Blur the boundaries to soften path edges.
Hard yet soft ― these seemingly contradictory qualities are part of gravel's appeal.
Durable enough to cover paths, terraces, and driveways, gravel conveys a softer mood than most other types of paving, says Susan Calhoun, garden designer for the Bainbridge Island, Washington. "It feels more organic than pavers or brick," says Calhoun, who prefers to limit the "harder" materials to entrances and heavily used outdoor areas, choosing gravel everywhere else.
"It's the perfect transitional material from house to garden."
Gravel is also versatile, says Los Angeles landscape architect Mia Lehrer. It looks totally natural outside homes in the Italian, French, or English style, yet equally at ease around sprawling ranch houses and contemporary structures.
"It can look casual or crisp, depending on how you use it," Lehrer says.
Flexibility is what Los Angeles landscape architect Rob Steiner most appreciates about gravel. It conforms to any shape, he says, and it's easy to change.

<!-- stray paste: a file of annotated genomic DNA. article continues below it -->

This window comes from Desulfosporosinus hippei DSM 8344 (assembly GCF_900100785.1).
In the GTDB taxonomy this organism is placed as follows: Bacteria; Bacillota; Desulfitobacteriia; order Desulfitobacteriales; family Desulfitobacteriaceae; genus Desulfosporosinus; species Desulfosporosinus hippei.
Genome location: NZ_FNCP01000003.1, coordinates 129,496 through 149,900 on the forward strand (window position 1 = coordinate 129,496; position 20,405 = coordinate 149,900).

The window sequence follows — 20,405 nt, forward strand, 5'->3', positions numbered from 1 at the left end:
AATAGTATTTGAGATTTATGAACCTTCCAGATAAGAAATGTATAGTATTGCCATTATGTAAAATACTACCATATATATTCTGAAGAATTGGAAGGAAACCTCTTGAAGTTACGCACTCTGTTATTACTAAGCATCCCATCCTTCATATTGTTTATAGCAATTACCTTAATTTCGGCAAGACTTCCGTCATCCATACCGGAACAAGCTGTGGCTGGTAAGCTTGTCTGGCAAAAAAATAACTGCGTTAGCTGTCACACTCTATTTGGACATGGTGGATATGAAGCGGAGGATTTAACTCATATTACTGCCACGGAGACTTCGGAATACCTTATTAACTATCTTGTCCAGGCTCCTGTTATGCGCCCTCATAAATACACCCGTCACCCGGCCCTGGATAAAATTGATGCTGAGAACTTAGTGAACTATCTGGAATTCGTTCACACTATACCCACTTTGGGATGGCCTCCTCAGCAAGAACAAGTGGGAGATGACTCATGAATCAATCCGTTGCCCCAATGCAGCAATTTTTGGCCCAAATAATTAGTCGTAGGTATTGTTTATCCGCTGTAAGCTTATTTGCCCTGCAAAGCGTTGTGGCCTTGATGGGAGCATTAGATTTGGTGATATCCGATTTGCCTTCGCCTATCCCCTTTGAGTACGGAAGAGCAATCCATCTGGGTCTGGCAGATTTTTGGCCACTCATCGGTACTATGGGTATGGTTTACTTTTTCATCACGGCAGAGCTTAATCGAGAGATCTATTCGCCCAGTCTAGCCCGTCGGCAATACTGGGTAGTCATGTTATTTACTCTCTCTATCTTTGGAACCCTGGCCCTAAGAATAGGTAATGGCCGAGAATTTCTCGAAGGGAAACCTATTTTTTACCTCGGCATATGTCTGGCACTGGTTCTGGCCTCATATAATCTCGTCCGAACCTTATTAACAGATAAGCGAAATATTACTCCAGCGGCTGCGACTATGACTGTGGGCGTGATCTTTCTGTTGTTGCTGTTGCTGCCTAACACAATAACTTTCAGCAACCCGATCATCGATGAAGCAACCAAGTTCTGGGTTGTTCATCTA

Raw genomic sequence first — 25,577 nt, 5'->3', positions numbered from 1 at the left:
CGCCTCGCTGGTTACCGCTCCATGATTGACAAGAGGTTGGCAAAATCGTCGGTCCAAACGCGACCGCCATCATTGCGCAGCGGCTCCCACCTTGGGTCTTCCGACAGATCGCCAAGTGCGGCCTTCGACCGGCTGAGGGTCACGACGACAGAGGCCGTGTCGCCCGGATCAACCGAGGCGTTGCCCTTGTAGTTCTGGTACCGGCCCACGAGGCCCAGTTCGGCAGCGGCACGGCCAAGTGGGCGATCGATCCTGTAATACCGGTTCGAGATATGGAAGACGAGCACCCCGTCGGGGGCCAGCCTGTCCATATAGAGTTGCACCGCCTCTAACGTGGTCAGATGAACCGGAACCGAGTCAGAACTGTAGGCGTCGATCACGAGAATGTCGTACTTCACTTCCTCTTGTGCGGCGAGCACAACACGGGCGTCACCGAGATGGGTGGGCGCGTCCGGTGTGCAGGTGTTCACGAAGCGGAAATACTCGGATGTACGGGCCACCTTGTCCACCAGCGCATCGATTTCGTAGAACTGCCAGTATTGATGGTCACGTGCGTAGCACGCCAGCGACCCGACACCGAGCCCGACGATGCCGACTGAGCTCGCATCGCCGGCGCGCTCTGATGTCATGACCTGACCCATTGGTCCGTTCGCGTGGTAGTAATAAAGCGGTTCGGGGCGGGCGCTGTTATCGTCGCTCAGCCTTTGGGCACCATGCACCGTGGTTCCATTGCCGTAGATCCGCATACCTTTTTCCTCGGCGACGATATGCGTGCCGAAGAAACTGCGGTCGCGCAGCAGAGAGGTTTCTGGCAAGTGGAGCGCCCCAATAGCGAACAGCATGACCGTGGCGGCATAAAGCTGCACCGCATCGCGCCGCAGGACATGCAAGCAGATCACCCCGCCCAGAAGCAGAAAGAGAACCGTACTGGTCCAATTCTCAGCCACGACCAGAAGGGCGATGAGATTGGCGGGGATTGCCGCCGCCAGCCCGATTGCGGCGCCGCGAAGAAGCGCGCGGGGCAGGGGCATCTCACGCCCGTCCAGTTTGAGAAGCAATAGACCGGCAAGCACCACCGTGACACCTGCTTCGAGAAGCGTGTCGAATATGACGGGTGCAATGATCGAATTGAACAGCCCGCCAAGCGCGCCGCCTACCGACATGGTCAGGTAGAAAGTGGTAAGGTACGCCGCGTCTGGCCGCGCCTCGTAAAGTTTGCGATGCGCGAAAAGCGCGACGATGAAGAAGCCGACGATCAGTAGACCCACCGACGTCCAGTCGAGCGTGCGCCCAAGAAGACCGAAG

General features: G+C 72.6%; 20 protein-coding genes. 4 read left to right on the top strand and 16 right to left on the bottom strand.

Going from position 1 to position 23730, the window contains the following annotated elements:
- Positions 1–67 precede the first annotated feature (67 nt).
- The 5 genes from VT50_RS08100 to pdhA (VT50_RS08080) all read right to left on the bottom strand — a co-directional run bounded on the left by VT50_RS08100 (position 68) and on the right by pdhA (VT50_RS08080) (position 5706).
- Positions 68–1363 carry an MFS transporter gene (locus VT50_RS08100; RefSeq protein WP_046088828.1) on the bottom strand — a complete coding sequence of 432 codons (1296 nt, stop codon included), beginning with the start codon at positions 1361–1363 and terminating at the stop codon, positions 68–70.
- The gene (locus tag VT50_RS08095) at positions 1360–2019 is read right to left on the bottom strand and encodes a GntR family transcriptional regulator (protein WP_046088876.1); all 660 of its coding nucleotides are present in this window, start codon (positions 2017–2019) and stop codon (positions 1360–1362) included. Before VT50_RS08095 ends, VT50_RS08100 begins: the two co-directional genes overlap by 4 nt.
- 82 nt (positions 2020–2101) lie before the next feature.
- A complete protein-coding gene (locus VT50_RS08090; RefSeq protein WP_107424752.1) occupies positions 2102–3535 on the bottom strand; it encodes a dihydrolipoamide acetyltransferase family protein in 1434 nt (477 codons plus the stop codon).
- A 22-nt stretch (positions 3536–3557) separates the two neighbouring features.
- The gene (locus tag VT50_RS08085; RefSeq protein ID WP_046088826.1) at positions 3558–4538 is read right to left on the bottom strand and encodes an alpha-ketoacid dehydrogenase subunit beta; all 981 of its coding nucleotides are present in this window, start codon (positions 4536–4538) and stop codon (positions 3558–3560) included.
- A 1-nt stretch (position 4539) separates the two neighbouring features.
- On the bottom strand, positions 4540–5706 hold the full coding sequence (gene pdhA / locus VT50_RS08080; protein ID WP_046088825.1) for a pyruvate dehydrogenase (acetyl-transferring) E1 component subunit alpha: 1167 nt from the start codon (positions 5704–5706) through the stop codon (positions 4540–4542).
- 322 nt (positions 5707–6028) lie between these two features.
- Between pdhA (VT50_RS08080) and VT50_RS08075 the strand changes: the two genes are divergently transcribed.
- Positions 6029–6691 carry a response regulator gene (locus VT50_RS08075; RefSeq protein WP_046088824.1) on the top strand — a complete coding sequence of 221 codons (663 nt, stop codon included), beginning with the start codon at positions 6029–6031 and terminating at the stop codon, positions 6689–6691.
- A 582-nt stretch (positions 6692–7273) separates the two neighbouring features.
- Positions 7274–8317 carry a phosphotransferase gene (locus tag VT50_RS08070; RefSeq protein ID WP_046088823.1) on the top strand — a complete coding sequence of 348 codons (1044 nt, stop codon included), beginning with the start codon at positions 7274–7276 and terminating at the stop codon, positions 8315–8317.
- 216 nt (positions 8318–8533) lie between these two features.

Want to add a new flower bed? Just move the gravel aside ― "no jackhammers needed." Gravel works well in all climates, but for different reasons. In arid regions, it makes a great groundcover for areas of the garden that won't be planted and irrigated.
And gardeners in the wetter Northwest appreciate gravel's quick drainage. "It never puddles up, which is why I love it for paths," Calhoun says.
Affordability is, of course, another benefit, especially if you use local rather than more expensive imported gravel.
"It's a highly cost-effective way to cover an area," Steiner says.
Finally, there's the sensuous quality. Gravel's earthy texture, its give underfoot, and its crunchy sound are the reasons why this oldest of hardscapes will always be perceived as the softest of paving materials.
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